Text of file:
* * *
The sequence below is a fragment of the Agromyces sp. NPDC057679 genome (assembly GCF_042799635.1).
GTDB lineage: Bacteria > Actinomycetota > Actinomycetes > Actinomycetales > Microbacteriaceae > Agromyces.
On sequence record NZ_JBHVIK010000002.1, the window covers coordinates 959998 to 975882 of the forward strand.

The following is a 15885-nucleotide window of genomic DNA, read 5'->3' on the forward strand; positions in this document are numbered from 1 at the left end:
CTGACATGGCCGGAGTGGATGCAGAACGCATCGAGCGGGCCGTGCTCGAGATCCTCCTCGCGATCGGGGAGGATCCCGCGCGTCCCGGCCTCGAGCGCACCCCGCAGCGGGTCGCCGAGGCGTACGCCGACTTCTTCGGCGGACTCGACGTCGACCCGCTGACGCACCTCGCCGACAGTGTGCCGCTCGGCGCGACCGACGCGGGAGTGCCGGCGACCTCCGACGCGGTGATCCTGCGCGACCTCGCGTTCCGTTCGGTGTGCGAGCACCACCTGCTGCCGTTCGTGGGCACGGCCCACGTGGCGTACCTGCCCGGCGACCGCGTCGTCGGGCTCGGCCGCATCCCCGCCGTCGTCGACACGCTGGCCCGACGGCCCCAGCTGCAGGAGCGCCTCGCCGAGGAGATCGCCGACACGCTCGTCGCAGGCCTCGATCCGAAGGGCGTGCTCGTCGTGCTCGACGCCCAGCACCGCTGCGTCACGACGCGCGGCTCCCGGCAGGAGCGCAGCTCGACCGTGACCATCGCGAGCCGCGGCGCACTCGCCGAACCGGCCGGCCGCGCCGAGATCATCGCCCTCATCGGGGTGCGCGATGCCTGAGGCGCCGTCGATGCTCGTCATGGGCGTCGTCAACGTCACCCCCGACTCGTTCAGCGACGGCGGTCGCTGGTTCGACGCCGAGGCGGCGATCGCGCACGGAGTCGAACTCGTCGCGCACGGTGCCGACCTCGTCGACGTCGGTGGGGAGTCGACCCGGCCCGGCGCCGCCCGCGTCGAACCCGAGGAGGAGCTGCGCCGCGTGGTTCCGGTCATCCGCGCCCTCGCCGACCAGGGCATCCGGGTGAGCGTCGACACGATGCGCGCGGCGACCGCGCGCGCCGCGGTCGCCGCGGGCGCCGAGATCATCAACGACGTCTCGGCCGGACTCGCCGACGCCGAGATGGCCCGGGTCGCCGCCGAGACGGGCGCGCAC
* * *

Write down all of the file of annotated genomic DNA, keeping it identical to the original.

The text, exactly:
The sequence below is a fragment of the Agromyces sp. NPDC057679 genome (assembly GCF_042799635.1).
GTDB lineage: Bacteria > Actinomycetota > Actinomycetes > Actinomycetales > Microbacteriaceae > Agromyces.
On sequence record NZ_JBHVIK010000002.1, the window covers coordinates 959998 to 975882 of the forward strand.

The following is a 15885-nucleotide window of genomic DNA, read 5'->3' on the forward strand; positions in this document are numbered from 1 at the left end:
CTGACATGGCCGGAGTGGATGCAGAACGCATCGAGCGGGCCGTGCTCGAGATCCTCCTCGCGATCGGGGAGGATCCCGCGCGTCCCGGCCTCGAGCGCACCCCGCAGCGGGTCGCCGAGGCGTACGCCGACTTCTTCGGCGGACTCGACGTCGACCCGCTGACGCACCTCGCCGACAGTGTGCCGCTCGGCGCGACCGACGCGGGAGTGCCGGCGACCTCCGACGCGGTGATCCTGCGCGACCTCGCGTTCCGTTCGGTGTGCGAGCACCACCTGCTGCCGTTCGTGGGCACGGCCCACGTGGCGTACCTGCCCGGCGACCGCGTCGTCGGGCTCGGCCGCATCCCCGCCGTCGTCGACACGCTGGCCCGACGGCCCCAGCTGCAGGAGCGCCTCGCCGAGGAGATCGCCGACACGCTCGTCGCAGGCCTCGATCCGAAGGGCGTGCTCGTCGTGCTCGACGCCCAGCACCGCTGCGTCACGACGCGCGGCTCCCGGCAGGAGCGCAGCTCGACCGTGACCATCGCGAGCCGCGGCGCACTCGCCGAACCGGCCGGCCGCGCCGAGATCATCGCCCTCATCGGGGTGCGCGATGCCTGAGGCGCCGTCGATGCTCGTCATGGGCGTCGTCAACGTCACCCCCGACTCGTTCAGCGACGGCGGTCGCTGGTTCGACGCCGAGGCGGCGATCGCGCACGGAGTCGAACTCGTCGCGCACGGTGCCGACCTCGTCGACGTCGGTGGGGAGTCGACCCGGCCCGGCGCCGCCCGCGTCGAACCCGAGGAGGAGCTGCGCCGCGTGGTTCCGGTCATCCGCGCCCTCGCCGACCAGGGCATCCGGGTGAGCGTCGACACGATGCGCGCGGCGACCGCGCGCGCCGCGGTCGCCGCGGGCGCCGAGATCATCAACGACGTCTCGGCCGGACTCGCCGACGCCGAGATGGCCCGGGTCGCCGCCGAGACGGGCGCGCAC